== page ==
Trapp: I love how the song came out! The final version is pretty close to the original idea. We wanted something with the feel of an 80s/90s cartoon theme song: synths, saxophones, an overeager singer. I wrote the first pass at the lyrics and Zach Robinson perfectly nailed the composition. The lead singer is Jason Paige, who also sang the Pokemon theme song! That has nothing to do with the show itself, I just think it’s cool.
The Dunning-Kruger school (more on that in a minute) has a sign that acts like an opening gag, ie The Simpsons’ Couch Gags or Bob’s Burgers’ menu. How many different signs did you and your writers come up with?
Trapp: One of the great things about working at CollegeHumor is that I’m surrounded by a group of extremely funny people who are available at a moment’s notice. I sent out a message asking for “announcements you’d see at the worst school in the country” and immediately got back more than we could ever use. My favorite was “Dunning-Kruger High is Proud of Its Graduate” – a simple, sad use of the singular.
I love that WTF 101 combines the insanity and animated violence of Rick and Morty, the bald-faced straightforwardness of Big Mouth, and the “education for adults” aspects of shows like Drunk History. How did you strike the right balance with all of these?
Trapp: Oh, gosh, I hope I did. The facts were the most important element to me. We tried to pick stories that are outrageous enough to be entertaining by themselves, so if the jokes fell flat, or were a little light it was still entertaining. One big inspiration you didn’t mention were the “gross ups” of Ren & Stimpy. We wanted to have at least one moment per episode with an extreme, detailed close up of something truly disgusting.
I think that adding the real-life examples of the examples covered in each show during the credits is absolutely vital to the message of the show itself. Was it important to you to make sure viewers knew these were things that actually existed/happened?
Trapp: Very, very important. A lot of these stories are hard to believe and with an animated, ten-minute show we do occasionally oversimplify or visually exaggerate some parts. That makes it hard to tell where the boundary between fact and fiction is. The real images at the end provide an anchor to reality and remind the viewers that this is all mostly true. Even people who were reviewing the scripts, who knew I was writing true stories, still thought I had made up specifics that were totally factual. I think we say. “These things are real,” three different ways between the opening and closing credits, but that’s still not as convincing as seeing a picture of an actual thing.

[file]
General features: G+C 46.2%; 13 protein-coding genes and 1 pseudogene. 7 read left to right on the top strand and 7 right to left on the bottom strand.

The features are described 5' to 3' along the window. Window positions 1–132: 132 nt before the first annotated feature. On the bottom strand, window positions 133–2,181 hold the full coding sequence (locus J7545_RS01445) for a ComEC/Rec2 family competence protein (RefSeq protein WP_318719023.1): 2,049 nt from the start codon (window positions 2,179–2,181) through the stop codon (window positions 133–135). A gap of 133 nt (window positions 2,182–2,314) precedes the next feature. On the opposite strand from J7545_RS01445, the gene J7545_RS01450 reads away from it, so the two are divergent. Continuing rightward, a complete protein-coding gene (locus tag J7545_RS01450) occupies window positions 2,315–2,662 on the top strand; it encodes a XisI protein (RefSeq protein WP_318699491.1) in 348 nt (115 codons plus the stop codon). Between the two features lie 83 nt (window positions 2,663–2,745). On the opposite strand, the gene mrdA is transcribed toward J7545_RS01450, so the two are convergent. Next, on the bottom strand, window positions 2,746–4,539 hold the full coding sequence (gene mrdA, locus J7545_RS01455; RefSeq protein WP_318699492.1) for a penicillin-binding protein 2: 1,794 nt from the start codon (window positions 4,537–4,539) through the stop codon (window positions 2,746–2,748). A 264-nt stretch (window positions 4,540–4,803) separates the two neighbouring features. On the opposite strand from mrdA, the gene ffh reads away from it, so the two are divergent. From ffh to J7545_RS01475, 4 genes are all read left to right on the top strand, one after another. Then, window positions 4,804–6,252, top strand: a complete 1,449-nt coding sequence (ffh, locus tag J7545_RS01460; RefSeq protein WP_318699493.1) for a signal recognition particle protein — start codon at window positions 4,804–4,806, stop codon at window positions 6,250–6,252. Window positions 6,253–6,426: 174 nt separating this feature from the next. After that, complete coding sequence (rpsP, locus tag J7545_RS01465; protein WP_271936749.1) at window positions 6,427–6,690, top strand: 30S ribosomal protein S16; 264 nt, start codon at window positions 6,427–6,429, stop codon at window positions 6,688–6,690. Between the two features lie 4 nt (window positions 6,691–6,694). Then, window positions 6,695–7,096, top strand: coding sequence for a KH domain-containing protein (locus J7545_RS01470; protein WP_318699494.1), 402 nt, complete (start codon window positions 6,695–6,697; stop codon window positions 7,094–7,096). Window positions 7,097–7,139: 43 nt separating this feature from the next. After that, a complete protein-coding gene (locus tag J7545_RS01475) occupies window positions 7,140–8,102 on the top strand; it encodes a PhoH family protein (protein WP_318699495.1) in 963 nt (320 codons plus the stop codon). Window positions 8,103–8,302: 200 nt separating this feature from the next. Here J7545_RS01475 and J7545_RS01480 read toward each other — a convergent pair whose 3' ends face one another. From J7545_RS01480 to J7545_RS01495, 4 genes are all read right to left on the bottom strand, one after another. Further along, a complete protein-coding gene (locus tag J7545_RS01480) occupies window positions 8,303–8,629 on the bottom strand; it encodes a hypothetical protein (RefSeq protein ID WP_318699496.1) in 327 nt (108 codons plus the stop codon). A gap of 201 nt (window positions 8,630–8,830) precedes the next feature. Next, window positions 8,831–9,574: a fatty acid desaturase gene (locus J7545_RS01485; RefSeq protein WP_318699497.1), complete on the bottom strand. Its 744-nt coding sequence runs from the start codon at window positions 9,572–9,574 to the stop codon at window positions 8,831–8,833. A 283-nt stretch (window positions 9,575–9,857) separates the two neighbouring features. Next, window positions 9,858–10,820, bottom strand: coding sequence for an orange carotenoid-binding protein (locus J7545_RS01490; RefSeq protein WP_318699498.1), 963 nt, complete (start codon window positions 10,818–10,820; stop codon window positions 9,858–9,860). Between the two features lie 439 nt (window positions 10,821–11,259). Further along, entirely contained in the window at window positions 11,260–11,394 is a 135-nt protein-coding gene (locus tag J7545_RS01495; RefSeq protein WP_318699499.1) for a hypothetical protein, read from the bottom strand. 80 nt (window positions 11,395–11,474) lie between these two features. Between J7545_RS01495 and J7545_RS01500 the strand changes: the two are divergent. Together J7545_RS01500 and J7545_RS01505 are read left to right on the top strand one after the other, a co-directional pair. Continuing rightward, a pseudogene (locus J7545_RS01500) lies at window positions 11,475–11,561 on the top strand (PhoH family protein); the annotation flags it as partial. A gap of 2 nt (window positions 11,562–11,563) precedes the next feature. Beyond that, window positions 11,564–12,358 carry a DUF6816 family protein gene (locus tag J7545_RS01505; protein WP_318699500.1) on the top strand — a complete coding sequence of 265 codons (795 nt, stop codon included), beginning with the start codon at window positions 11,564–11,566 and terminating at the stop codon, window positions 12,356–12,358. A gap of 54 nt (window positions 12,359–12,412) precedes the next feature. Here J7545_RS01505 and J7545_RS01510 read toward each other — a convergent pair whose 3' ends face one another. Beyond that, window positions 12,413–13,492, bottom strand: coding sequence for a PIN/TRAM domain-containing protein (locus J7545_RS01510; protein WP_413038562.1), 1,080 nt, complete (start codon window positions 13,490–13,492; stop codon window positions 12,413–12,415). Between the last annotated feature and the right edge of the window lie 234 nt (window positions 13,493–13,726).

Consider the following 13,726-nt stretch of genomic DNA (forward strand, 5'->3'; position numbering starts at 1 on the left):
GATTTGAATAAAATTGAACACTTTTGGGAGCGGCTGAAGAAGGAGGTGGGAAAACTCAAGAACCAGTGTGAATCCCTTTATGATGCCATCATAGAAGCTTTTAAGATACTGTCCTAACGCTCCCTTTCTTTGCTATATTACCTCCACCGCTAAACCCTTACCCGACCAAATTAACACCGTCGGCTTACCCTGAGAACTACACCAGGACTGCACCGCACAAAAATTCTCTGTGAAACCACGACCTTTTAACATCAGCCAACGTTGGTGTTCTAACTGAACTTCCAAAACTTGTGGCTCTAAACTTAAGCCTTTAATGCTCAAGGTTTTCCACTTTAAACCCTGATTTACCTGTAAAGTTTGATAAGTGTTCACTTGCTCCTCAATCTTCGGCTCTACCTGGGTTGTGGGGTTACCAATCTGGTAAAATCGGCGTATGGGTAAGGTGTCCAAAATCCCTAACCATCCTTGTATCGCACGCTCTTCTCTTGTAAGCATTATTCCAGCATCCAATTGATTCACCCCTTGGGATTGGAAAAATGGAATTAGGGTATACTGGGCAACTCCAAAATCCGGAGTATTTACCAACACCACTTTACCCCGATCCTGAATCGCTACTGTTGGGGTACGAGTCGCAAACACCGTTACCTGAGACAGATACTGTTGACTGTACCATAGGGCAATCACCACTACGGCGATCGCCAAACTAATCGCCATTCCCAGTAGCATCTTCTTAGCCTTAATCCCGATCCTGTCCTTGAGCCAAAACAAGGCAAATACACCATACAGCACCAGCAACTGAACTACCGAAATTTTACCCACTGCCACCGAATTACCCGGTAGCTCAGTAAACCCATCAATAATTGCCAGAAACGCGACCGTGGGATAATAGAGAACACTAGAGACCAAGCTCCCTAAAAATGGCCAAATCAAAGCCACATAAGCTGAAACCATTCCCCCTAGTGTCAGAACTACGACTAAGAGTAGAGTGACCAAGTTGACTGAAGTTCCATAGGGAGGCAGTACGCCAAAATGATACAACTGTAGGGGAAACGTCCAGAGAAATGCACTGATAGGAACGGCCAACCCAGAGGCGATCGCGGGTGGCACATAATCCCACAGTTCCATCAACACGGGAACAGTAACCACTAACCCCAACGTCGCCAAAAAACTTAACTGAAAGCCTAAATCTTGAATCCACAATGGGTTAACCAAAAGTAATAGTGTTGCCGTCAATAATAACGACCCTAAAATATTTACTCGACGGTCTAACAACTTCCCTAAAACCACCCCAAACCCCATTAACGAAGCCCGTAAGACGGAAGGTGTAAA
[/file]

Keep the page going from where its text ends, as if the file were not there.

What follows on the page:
I also love that each episode ends with a sort of reality check or PSA. Are these mini-monologues representative of your personal viewpoint on the world and things like natural selection, etc?
Trapp: I’m actually, generally, much more optimistic than Professor Foxtrot is. Since this was modeled on children’s cartoons, it seemed natural to me that there should be some Big Lesson that everyone learns at the end, but if we were doing the fucked up version, the kids should probably learn the most cynical, misanthropic version of that lesson. A lot of times those monologues came from first imagining what the wholesome lesson might be (“Violence doesn’t solve anything”) and then imagining what the cynic’s response would be (“Regardless of its efficacy, people enact violence all the time, so you better be ready to defend yourself.”)
There are a LOT of cerebral Easter eggs and sight gags scattered throughout this series, like the school’s sign out front and the classroom’s posters; plenty for fans to find. Are there any you’re particularly proud of?
Trapp: One of my favorites actually didn’t make the cut. The school was originally going to be named after King Frederick II, who was Holy Roman Emperor in the thirteenth century. He held the idea that if people were not taught any language at all they would naturally speak a deeply innate, perhaps divine language. To test this idea he tried to raise infants with as little human interaction as possible, and in doing so killed several of them. It’s an awful story, but it seemed perfectly inappropriate to name a school after a man committed to keeping children ignorant and neglected.
What can you tease about the future of the series? And what’s up next for you?
Trapp: I’m hoping we’ll be able to make a second season of WTF101. Like any other show, I think it all depends on how well people respond to it. We have dozens of other interesting stories our researchers found that didn’t fit into an episode, just waiting to be animated, and I left the finale a little open-ended. We’re planning to release a new show every month on Dropout, so right now I’m working on reviewing some series that have already been shot, and writing a brand new one that will hopefully shoot later this year.
WTF 101 can be found at CollegeHumor’s streaming service DROPOUT.